(ii) Notifiable Disease Extension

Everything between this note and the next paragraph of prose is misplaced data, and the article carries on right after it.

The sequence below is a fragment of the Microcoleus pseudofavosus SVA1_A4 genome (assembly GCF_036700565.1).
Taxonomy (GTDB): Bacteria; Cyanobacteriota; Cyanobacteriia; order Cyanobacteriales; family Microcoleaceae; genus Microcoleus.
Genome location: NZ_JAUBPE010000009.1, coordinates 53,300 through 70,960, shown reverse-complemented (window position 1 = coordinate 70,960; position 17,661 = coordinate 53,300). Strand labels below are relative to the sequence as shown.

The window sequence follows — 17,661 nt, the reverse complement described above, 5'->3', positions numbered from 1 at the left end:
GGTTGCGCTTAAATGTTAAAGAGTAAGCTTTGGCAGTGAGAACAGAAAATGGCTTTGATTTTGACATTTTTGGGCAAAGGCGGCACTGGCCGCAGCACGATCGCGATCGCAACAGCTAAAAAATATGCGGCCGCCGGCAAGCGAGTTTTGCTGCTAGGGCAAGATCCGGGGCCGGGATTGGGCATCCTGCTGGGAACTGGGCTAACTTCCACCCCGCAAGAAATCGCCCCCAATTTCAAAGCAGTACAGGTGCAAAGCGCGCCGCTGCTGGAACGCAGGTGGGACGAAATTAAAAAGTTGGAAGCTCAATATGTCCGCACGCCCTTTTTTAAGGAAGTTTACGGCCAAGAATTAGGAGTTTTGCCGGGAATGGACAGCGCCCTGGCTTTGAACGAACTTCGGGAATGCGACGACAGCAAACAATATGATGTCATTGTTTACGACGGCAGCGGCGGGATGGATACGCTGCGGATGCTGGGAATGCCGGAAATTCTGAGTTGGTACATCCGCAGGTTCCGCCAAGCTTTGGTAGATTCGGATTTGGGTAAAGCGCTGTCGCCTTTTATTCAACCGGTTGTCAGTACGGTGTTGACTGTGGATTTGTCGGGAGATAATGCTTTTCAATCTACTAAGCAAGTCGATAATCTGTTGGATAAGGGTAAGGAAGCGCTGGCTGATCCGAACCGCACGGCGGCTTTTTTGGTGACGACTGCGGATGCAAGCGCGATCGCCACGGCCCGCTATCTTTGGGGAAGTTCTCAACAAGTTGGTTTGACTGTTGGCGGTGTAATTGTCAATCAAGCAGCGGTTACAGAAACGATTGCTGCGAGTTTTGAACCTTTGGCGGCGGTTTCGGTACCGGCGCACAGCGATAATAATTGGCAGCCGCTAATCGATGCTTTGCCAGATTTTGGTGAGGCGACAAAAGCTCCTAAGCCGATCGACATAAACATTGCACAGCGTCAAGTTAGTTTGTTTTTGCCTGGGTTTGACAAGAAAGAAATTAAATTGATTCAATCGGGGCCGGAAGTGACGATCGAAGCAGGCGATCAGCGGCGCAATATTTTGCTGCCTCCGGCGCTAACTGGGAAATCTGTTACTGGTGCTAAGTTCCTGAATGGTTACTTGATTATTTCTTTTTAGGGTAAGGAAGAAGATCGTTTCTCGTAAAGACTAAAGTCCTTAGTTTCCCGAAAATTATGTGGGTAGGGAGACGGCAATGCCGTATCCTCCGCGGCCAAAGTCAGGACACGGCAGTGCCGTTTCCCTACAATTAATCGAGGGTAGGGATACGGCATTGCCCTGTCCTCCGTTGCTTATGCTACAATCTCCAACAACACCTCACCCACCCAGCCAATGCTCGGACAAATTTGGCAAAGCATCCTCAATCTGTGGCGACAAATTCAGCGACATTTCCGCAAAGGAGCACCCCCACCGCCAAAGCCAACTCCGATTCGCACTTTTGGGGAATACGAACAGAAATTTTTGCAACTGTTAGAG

In general terms, a Notifiable Disease Extension provides cover in the event that there is an interruption to the Insured's business as a result of the occurrence of an infectious or notifiable disease either at the Insured's premises or within a certain radius e.g. 25 miles of the Insured's premises. On the basis that COVID-19 became a Notifiable Disease under the Health Protection (Notification) Regulations 2010 on 5 March 2020, such extensions potentially provide cover. However, the issue for Insureds has been the location requirement specified in these extensions and how the occurrence of COVID-19 within the required radius of the Insured's premises can be established for the purposes of cover. Whilst an Insured may be able to point to specific published hospital data indicating deaths or admissions related to COVID-19, the fact is that many of those who have been infected with COVID-19 have self-treated and recovered at home without ever having been tested for the disease or have been asymptomatic. Therefore, for some businesses there could have been an occurrence of COVID-19 within the required radius of the Insured's premises but for which the Insured will not be able to establish the necessary proof.